That’s the way Fat Jack’s Pizza does it – a Lima pizza chain that continues to top The Lima News’ “best pizza” competition for the last decade.
Owner Dave Boyles said the style has been going strong for the last four decades ever since he started working at pizza parlours, first at Pizza Chef.
“That’s just the way we did it back in the ’70s. It seemed to work for me all of these years,” Boyles said.
“We’ve kept as close to the recipe from back then as we can. That’s why we’re so successful. People change their cheese and their sauce for a couple pennies on the price. I don’t do that. Quality and consistency was what we found has maintained the business.”
“Some of the ones that have been around forever, we cut our pizzas in squares,” Ezzelle said. “We also use a deck oven. It’s different than a conveyor oven, and it gets the cheese browned a little bit more for better taste and presentation.”
“We have the old-fashioned-style pizza,” Schoolcraft said. “Most of us make our own dough every morning. We roll it out and make it to order. We put the toppings under the cheese. It’s kind of old -fashioned. We have a medium crust – thick, not real thin.”
The style is replicated by quite a few competitors with shorter histories throughout Putnam, Auglaize and Allen counties. But differences can be found.
Sometimes, it’s the toppings. The Pizzeria will take advantage of the area’s German heritage to hide sauerkraut under the cheese during Oktoberfest, or morning visitors to Pat’s will see the standard shifted to incorporate sausage gravy and sausage for a breakfast pizza.
Other times, it’s dough. Both Pat’s and Beer Barrel will make their bread fresh every day while others will buy ready-made dough.
But the style stays pretty close to the regional standard. A few restaurants have even found the model to be successful outside of the area.
Beer Barrel now has six — soon to be seven restaurants — throughout the state with the latest expansions into the Columbus area.
“We have been very successful in other markets,” Cannon said. “I think (our original pizza) is different in other markets. In the local area, it’s more common. In other markets, it’s not.”
“It’s different than what other people are used to, but they like it,” Cannon said.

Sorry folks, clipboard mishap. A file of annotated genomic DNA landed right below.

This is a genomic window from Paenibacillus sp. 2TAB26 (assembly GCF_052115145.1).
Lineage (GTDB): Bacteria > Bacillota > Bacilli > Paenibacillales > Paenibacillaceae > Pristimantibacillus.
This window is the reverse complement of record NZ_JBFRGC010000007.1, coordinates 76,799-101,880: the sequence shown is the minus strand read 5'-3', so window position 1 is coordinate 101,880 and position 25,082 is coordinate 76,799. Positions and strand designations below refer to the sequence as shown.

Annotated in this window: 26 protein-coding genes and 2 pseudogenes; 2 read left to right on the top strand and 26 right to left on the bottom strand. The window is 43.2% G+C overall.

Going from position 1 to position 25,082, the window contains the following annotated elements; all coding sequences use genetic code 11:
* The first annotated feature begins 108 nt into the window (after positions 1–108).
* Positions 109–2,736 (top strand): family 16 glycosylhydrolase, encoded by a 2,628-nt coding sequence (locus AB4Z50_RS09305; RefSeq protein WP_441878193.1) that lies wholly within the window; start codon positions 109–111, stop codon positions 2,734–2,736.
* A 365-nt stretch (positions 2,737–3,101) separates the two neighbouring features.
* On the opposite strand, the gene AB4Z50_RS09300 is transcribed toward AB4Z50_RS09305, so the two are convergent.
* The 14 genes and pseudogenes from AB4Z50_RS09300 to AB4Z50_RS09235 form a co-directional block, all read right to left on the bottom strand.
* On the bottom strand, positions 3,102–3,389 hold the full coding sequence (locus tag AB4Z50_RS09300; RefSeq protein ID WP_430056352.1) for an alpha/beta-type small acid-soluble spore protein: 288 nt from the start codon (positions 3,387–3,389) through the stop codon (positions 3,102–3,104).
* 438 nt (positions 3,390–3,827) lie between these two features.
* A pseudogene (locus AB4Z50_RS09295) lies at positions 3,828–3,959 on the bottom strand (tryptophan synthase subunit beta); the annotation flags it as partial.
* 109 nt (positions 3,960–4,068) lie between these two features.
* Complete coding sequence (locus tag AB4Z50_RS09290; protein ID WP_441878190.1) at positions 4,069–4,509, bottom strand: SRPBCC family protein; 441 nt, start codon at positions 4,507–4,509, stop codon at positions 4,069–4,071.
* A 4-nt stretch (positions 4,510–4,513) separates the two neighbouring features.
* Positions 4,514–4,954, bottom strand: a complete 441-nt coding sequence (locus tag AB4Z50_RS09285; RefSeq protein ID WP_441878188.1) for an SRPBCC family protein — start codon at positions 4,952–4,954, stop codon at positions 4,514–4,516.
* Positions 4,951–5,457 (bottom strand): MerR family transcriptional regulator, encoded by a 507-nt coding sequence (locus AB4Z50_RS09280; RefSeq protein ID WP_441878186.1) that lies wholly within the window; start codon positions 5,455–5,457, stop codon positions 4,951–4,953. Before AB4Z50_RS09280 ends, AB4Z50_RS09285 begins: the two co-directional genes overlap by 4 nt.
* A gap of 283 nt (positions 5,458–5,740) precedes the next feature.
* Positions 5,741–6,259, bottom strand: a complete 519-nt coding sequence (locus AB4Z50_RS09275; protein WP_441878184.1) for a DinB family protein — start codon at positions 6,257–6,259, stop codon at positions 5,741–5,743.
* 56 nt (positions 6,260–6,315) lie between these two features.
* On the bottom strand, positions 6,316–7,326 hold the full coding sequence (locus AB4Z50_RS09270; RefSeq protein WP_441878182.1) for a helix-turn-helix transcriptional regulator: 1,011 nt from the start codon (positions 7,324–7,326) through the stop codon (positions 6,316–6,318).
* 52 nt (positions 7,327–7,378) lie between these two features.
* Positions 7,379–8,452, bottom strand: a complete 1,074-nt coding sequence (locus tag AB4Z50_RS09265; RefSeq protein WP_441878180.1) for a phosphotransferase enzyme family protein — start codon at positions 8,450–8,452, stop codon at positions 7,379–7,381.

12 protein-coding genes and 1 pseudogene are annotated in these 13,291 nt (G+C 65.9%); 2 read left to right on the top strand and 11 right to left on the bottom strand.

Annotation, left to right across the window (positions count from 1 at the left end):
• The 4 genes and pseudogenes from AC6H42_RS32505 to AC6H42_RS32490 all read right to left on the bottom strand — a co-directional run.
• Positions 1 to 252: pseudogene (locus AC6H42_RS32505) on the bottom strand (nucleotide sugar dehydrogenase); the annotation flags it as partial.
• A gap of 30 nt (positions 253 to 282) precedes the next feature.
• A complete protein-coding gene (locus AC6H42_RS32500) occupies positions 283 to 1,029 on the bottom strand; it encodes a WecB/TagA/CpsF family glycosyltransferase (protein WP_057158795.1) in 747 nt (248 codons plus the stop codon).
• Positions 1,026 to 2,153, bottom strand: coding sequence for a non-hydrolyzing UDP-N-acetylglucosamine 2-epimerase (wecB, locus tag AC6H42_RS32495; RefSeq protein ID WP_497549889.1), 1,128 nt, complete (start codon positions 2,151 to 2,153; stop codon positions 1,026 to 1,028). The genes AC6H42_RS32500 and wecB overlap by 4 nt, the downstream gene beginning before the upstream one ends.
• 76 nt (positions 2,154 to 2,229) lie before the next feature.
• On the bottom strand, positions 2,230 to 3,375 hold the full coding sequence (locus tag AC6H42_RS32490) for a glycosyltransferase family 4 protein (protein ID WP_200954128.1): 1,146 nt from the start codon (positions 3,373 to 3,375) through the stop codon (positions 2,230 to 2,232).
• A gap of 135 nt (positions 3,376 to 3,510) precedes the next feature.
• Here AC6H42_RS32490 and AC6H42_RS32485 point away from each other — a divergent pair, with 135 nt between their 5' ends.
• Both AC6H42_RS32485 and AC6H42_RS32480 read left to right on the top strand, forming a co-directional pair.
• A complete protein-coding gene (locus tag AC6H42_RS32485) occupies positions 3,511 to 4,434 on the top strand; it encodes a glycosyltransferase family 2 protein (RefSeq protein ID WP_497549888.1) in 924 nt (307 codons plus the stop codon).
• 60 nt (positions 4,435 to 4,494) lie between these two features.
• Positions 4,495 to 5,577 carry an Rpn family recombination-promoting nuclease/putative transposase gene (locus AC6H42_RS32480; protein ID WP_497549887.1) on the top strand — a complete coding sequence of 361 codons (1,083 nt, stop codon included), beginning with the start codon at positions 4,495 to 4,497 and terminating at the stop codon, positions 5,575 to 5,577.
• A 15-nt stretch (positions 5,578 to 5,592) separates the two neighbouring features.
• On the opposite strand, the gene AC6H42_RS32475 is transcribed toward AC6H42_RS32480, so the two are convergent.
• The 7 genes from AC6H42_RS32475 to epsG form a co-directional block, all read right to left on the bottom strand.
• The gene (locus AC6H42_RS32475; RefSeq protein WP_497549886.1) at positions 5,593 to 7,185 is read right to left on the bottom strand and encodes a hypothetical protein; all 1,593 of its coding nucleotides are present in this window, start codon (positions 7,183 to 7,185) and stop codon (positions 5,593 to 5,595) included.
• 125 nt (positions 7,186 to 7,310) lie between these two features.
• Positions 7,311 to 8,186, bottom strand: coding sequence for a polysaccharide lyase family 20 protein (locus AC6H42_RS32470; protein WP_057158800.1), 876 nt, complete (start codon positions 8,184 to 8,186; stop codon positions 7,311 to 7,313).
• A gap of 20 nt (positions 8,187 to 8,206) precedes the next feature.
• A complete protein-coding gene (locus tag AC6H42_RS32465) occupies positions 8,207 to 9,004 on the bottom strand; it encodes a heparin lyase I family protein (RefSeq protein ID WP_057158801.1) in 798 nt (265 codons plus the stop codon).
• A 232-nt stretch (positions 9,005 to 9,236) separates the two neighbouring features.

So with so many options, can one pizza claim to be the best? Lima residents will tell you what they like without reservation, but if Lima can handle so many restaurants, there must be fans of each.
Ezzelle compares the phenomenon of pizza competition and customization with how someone chooses a car. Everyone has a certain preference, he said, but for most folks, they’re not going to always agree with each other.
“I always compare the pizza business to the car business,” Ezzelle said. “Everybody has their own opinion and everyone has their own taste.”
“Thirty years ago, we wouldn’t have sold a chicken pizza. Now, we go through a lot of chicken. Ranch is a popular sauce where it wouldn’t have been. Things have changed from the days of pepperoni and sausage.” Shafer said.
Today, the Pizzeria has 20 topping options including anchovies and broccoli. Both are rare requests.
“Sometimes, it doesn’t even sound good,” Shafer said. “But that’s what people like.”
Beer Barrel has seen similar demands for customization. They’ve added specialty pizzas to their menus not too long ago, and now it’s not uncommon to see a potato and bacon pizza or mac n’ cheese pizza arrive at one of their tables.
“I think our menu offers such a variety so there’s something for everyone,” Cannon said.
While everyone may have a different opinion on toppings, there is at least one thing pizza makers had no problem agreeing upon: Pizza’s popularity doesn’t make the business any less competitive.
“Everybody thinks it’s an easy dollar and it’s not,” Boyles said. “They think when you work for yourself, you have more time. I worked more of my kids’ birthdays because of situations that came up for more than I care to remember.”
“Every place probably has their niche,” Shafer said. “But it’s not easy. … There’s money in pizza if you’re willing to work. You can’t just go in there and open up and wait.”
Shafer’s business now has five restaurants scattered throughout Putnam County. Despite the success, he can still be found in the kitchen prepping pizzas and zipping along during the dinner time rush hour.
“When we bought (the Ottawa location), people thought no place would make it there. I said, ‘I wouldn’t bet against it.’”
Reach Josh Ellerbrock at 567-242-0398.